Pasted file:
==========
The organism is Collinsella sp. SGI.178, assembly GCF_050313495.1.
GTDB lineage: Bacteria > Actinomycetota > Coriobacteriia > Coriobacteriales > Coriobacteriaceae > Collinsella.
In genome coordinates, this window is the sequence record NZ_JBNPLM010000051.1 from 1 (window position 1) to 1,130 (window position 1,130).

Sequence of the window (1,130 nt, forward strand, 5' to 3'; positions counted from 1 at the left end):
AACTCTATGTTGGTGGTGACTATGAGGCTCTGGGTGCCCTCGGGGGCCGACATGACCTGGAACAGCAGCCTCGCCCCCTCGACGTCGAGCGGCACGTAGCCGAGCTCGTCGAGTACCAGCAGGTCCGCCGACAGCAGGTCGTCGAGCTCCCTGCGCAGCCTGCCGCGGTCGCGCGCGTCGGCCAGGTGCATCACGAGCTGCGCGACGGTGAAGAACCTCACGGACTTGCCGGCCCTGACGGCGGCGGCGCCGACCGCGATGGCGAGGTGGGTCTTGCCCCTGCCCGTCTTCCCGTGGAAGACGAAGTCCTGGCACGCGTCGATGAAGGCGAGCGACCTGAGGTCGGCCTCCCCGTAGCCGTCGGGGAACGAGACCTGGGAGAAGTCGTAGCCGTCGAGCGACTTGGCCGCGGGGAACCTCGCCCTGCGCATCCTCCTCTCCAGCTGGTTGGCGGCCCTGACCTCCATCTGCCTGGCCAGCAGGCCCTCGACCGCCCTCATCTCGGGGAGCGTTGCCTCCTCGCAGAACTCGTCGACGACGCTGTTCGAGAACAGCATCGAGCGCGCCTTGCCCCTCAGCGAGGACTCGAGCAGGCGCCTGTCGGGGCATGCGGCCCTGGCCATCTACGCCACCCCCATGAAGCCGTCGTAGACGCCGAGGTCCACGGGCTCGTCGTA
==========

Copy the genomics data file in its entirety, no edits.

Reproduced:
The organism is Collinsella sp. SGI.178, assembly GCF_050313495.1.
GTDB lineage: Bacteria > Actinomycetota > Coriobacteriia > Coriobacteriales > Coriobacteriaceae > Collinsella.
In genome coordinates, this window is the sequence record NZ_JBNPLM010000051.1 from 1 (window position 1) to 1,130 (window position 1,130).

Sequence of the window (1,130 nt, forward strand, 5' to 3'; positions counted from 1 at the left end):
AACTCTATGTTGGTGGTGACTATGAGGCTCTGGGTGCCCTCGGGGGCCGACATGACCTGGAACAGCAGCCTCGCCCCCTCGACGTCGAGCGGCACGTAGCCGAGCTCGTCGAGTACCAGCAGGTCCGCCGACAGCAGGTCGTCGAGCTCCCTGCGCAGCCTGCCGCGGTCGCGCGCGTCGGCCAGGTGCATCACGAGCTGCGCGACGGTGAAGAACCTCACGGACTTGCCGGCCCTGACGGCGGCGGCGCCGACCGCGATGGCGAGGTGGGTCTTGCCCCTGCCCGTCTTCCCGTGGAAGACGAAGTCCTGGCACGCGTCGATGAAGGCGAGCGACCTGAGGTCGGCCTCCCCGTAGCCGTCGGGGAACGAGACCTGGGAGAAGTCGTAGCCGTCGAGCGACTTGGCCGCGGGGAACCTCGCCCTGCGCATCCTCCTCTCCAGCTGGTTGGCGGCCCTGACCTCCATCTGCCTGGCCAGCAGGCCCTCGACCGCCCTCATCTCGGGGAGCGTTGCCTCCTCGCAGAACTCGTCGACGACGCTGTTCGAGAACAGCATCGAGCGCGCCTTGCCCCTCAGCGAGGACTCGAGCAGGCGCCTGTCGGGGCATGCGGCCCTGGCCATCTACGCCACCCCCATGAAGCCGTCGTAGACGCCGAGGTCCACGGGCTCGTCGTA